‘I wish to God I’d shot the fucking dog. I did take a gun to school. I was going to do it.’
Jed doesn’t know why he was sent for counselling at his private school in Queensland in the 1970s, but ‘you didn’t have any choice in the matter. I’d be sitting in class and get called out. And to start with, he’s really nice and blah, blah, blah …’
Jed told the Commissioner that there would be ‘blank spots … I remember going there and it’d be hours later … I remember sort of waking up and doing my pants up or something … I think the first couple of times I saw him, things were pretty normal … He was always very sympathetic and would listen to your problems’.
After initially grooming Jed, Peter Weldon began to provide him with pills. ‘He’d say, “Take this. It’ll make you feel better”, and [then he’d] try and hypnotise you or whatever … Then the injections … How’d he get access to [syringes]? And were they clean? You know …’ Jed recalled being injected by Weldon on more than one occasion.
‘I ended up punching into Weldon … Not long after that, [the sexual abuse stopped]. He gave me pills that day but I didn’t take them, so I was well compos [mentis] and he couldn’t … I should have had a weapon …’
When Jed reported the abuse to the headmaster, ‘I got punished for it … They did fuck all about it, didn’t they. They punished me … I felt really alone. I’ve been alone ever since’. Jed believes that the headmaster and deputy headmaster should be punished for not taking appropriate action.
Shortly after he reported the abuse, Jed was attacked by a group of older boys. ‘I was 12 years old, and I had 17-year-olds waiting for me after school … That school was hell. And I’m pretty certain those seniors were sicked on me from fucking Weldon after I complained … I remember going home with broken ribs … It’s just a fucked up situation completely.’
Before the sexual abuse began, Jed had been good at sports and was achieving good grades. ‘After it started to happen, I stopped doing sports, couldn’t give a fuck about school. I just didn’t want to be there. I ended up getting expelled, robbing [the school] shop. I think I probably did that just to get expelled …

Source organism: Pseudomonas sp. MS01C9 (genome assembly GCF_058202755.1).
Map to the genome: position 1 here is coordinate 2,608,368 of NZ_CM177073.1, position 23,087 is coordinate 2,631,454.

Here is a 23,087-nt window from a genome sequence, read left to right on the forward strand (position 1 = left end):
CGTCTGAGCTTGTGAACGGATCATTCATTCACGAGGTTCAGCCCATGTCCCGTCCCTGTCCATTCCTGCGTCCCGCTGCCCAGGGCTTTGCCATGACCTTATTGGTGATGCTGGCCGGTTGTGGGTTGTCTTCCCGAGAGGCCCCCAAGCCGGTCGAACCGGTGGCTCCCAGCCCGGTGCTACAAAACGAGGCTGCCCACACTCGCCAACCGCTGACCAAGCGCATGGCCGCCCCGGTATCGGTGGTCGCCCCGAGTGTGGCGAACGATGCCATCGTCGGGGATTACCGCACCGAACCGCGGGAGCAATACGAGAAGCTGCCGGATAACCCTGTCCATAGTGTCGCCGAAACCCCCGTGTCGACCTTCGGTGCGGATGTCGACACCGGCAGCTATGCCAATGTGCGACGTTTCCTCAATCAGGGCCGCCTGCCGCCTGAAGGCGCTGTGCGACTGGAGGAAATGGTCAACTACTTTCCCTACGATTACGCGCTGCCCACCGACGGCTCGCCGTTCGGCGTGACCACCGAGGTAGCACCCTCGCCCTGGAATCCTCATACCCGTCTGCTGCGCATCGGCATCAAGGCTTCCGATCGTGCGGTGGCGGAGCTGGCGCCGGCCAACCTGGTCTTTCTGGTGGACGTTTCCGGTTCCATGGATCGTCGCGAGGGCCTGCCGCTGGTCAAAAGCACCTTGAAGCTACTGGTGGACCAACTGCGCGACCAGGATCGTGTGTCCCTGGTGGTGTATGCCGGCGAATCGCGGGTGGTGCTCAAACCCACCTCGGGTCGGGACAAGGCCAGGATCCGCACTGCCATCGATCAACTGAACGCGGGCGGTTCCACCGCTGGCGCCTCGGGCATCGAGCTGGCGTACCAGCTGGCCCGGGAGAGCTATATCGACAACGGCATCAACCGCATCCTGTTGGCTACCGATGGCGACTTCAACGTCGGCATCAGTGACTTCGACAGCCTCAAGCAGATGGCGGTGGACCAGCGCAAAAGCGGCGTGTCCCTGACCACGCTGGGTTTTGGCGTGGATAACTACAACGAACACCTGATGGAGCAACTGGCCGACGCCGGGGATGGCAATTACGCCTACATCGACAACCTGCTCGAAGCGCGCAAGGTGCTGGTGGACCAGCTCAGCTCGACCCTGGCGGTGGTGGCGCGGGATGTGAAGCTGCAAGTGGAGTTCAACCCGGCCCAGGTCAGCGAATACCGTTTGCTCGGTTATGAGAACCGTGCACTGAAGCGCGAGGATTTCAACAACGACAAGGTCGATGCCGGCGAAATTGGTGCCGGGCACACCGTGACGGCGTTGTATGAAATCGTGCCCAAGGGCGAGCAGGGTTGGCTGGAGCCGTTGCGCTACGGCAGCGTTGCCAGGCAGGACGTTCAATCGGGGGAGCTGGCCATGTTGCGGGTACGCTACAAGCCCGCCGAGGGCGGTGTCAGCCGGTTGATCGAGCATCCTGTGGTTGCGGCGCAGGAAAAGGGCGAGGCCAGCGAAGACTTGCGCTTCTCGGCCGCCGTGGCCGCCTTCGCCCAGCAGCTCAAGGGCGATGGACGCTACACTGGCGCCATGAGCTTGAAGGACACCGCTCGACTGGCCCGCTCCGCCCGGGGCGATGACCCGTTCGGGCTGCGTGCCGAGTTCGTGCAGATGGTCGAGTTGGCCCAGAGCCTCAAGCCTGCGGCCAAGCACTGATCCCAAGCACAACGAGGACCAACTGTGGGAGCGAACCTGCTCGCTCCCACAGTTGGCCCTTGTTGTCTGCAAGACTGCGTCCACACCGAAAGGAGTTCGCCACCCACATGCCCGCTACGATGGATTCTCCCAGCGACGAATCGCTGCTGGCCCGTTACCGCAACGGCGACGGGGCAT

‘It’s incredible. I get punished for bloody complaining and then I punch into [Weldon]. I hit [the headmaster] … He wanted to cane me [so] I grabbed the cane and whipped him across the face. I punched into the gym master. Hit him with a hunk of wood. I didn’t get into any trouble for any of that.’
Jed has been dependent on heroin all his adult life. ‘It’s easy to blame someone else, you know. I’m not completely innocent. I know [Weldon] was the one that first injected me, and [heroin’s] the only thing that keeps me going now …
‘I’ve been involved in the heroin scene for most of my life now. Pretty much most heroin addicts, if you scratch ‘em, you’ll find [abuse] in their background. Must have been pretty prolific back then.’
Jed has been off heroin at times, but always goes back to it. When he doesn’t take it the flashbacks and nightmares return. ‘I really don’t like thinking about it … Now, when I get flashbacks or whatever, you know, I’m a mess for days and like, making it impossible to work. Makes it bloody hard.’
Jed believes that paedophiles are treated too well in jail. ‘They should castrate the fucking dogs … They just fuck people for good when they get ‘em … I will kill them if I get a chance. I can’t go to certain jails, because I will attack ‘em.’
Jed told the Commissioner, ‘I bashed one when I was in jail last time … he was screaming and crying, “It’s not my fault. A priest molested me when I was a kid”. I can’t understand that. Like, that should make you hate ‘em more’.
Counselling is something that ‘freaks me out’, Jed said. He had some at some stage, ‘through some orders I got. You get told to forgive ‘em. Fuck that. I can’t forgive ‘em. No way. And [the counsellor] probably did more harm than good. Like, just brought everything to the front again’.
Jed came to the Royal Commission because it would be ‘the first time I have shared these problems with others. It will be the first time I haven’t been alone. I’ve felt alone most of my life. I still feel shame, guilt and anger …
‘I just hope, out of this, it stops someone else getting hurt … I know personally of quite a few that are dead that got harmed, and you know, their voices aren’t going to be heard … I’m glad that something’s been done about it. I just wish it’d been done a lot sooner.’